Peanut allergy: New hope for sufferers as ‘first of its kind’ treatment unveiled in UK
Following a recommendation by health officials, a new drug for peanut allergy – the first of its kind – has been approved in England.
The drug Palforzia is taken orally and will be available on the NHS to all eligible patients aged four to 17 by the middle of next year.
Peanut allergy is one of the most common food allergies in children and the most common cause of food allergy deaths. The allergy has doubled over the last two decades and is estimated to affect between 0.5% and 2% of children in the UK. In Europe and North America, more than 6 million people are affected, including up to 8% of children and 2-3% of adults. Although allergy to milk and egg are commonly outgrown by the age of 5-10 years, allergies such as to peanut are lifelong in 80-85% of cases and affect 2% of children and 1% of adults in high-income countries.
The unpredictable and potentially life-threatening nature of food allergic reactions is associated with substantial anxiety and impaired quality of life for patients.
Palforzia (made by Aimmune Therapeutics UK) contains precise and gradually increasing amounts of peanut protein. It works by gradually increasing the body’s ability to tolerate small amounts of peanut and can help reduce the severity of allergic reactions after being exposed to peanut.
The National Institute for Health and Care Excellence (NICE) approved the treatment after trials, called the Palisade and Artemis studies, at Evelina London Children's Hospital and Southampton Children’s Hospital showed repeated exposure over time to gradually increased doses of the allergen, could allow sufferers to increase their tolerance to peanuts. They would not be able to eat nuts at will, but their reactions could be reduced.
Professor Gillian Leng, chief executive at NICE said: “An allergy to peanuts can have a severe impact on the lives of children, young people and their families and carers. While it is rare for a peanut allergy to be fatal in the UK, the consequences of accidental exposure to peanuts can be severe, with some people needing to self-administer adrenaline and have emergency care if they are exposed to peanut.
“I am pleased that we’re able to recommend a treatment that could improve the quality of life for children and young people with a peanut allergy and their carers. It will also help to give their families or carers additional confidence their child will not have a severe reaction if they are exposed to peanut.”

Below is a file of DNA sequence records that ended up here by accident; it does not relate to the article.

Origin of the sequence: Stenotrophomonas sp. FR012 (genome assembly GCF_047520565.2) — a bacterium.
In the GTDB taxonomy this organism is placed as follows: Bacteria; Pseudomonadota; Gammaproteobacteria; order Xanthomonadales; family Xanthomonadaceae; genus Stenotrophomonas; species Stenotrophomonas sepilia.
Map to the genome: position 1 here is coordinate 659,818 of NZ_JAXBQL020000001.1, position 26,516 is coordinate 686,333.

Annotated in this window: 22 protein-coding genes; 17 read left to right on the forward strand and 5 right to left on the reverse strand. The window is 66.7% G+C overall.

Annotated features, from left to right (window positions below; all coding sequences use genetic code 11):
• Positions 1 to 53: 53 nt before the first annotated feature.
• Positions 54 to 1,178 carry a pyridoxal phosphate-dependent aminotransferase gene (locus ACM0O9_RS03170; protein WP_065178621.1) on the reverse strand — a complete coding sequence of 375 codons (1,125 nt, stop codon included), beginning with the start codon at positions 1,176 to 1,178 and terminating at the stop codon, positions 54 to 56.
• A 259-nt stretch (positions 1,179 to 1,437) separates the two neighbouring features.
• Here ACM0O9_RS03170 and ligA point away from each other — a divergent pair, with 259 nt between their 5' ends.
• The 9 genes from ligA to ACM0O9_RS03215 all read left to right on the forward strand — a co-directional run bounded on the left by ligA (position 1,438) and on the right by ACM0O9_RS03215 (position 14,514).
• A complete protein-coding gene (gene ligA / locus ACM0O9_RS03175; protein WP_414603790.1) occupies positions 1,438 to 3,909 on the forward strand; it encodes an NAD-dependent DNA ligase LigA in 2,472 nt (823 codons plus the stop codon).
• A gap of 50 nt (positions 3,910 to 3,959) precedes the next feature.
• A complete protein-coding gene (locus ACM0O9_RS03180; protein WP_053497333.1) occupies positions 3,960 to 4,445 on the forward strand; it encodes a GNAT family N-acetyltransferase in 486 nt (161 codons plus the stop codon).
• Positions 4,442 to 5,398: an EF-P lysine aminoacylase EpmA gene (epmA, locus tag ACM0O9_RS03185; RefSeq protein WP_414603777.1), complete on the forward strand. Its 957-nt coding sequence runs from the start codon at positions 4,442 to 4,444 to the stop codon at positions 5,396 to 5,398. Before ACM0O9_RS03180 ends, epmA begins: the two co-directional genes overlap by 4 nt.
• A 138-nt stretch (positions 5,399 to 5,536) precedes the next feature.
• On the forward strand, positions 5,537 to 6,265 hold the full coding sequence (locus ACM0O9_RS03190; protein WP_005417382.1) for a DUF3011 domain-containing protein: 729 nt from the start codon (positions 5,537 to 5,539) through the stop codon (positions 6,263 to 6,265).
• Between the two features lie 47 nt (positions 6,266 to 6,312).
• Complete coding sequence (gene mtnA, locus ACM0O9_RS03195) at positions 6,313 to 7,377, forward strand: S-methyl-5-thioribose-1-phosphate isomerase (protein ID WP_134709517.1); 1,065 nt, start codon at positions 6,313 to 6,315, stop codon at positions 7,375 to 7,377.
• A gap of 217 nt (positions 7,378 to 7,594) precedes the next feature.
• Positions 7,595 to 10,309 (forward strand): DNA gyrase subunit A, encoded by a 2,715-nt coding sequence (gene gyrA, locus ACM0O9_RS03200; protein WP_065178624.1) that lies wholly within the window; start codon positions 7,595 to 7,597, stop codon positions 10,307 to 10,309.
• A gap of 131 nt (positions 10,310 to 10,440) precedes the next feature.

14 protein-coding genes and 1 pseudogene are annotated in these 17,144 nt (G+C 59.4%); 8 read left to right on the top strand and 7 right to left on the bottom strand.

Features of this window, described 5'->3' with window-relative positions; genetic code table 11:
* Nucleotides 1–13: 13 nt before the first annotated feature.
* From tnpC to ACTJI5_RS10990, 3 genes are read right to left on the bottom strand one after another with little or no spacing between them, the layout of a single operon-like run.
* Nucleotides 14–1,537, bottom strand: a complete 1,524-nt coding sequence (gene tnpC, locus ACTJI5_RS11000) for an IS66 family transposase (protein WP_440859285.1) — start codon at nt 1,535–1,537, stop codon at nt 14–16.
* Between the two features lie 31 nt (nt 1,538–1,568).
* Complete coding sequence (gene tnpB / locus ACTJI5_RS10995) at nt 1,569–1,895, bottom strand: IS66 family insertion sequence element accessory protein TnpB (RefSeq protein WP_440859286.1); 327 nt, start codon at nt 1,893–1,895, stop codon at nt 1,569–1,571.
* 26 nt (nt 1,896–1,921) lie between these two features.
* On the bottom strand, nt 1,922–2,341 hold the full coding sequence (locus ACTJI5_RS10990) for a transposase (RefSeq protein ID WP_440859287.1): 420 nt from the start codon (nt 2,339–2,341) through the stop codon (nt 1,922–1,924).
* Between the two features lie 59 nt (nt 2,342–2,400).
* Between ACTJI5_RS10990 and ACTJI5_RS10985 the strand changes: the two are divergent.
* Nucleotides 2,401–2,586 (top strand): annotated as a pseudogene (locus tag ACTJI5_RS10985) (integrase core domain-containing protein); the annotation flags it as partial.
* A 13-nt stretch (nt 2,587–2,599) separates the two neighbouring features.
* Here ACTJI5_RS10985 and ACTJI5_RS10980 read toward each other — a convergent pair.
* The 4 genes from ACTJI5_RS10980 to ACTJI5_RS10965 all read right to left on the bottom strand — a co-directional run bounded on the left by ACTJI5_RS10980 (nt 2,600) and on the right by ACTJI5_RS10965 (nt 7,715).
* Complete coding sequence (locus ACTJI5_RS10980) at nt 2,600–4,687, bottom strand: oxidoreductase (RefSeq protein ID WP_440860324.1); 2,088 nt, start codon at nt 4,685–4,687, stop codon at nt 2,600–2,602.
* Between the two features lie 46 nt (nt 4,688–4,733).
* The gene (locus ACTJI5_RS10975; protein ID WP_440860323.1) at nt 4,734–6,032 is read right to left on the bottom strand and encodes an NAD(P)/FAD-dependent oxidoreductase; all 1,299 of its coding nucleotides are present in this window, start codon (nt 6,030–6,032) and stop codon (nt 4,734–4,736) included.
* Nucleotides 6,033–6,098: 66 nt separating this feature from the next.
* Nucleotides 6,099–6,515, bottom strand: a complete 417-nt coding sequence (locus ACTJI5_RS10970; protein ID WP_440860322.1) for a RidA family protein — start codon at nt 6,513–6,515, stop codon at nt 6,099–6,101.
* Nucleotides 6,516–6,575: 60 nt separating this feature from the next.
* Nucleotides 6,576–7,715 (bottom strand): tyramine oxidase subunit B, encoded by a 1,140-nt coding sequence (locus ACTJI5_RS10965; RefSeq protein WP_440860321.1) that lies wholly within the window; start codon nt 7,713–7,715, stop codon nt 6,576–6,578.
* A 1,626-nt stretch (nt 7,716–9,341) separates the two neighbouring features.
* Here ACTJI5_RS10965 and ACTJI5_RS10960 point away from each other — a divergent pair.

Clinical trials showed that when compared with a placebo, Palforzia increased the proportion of people aged between 4 and 17 who could tolerate at least 1,000 mg peanut protein by over 50%. It is estimated 1,000 mg of peanut protein is equivalent to approximately 3 peanuts.
When people start taking Palforzia, they will need to attend a clinic which is able to treat anaphylaxis. If successful, people will then be able to up their dosing but will still need to attend a clinic each time the dose is raised.
Dr Mich Erlewyn-Lajeunesse, a Consultant in Paediatric Allergy at Southampton Children’s Hospital, and study investigator for the Palisade and Artemis trials, said: “Results from the phase 3 clinical trials and additional studies demonstrate the potential of Palforzia to mitigate against severe allergic reactions in the event of accidental exposure to peanut protein. As the first peanut allergy treatment available to patients on NHS England, today’s announcement is a very important milestone in our journey to bringing Palforzia to as many eligible patients across England as possible.”
Allergy campaigners said the drug has the potential to bring increased safety to people and families with a peanut allergy.
Anaphylaxis Campaign CEO Simon Williams said: “We know all too well that peanut allergy is extremely challenging and stressful for most children and teenagers with this condition. New treatment options are essential to mitigate the risk of potential severe allergic reactions due to accidental exposure.”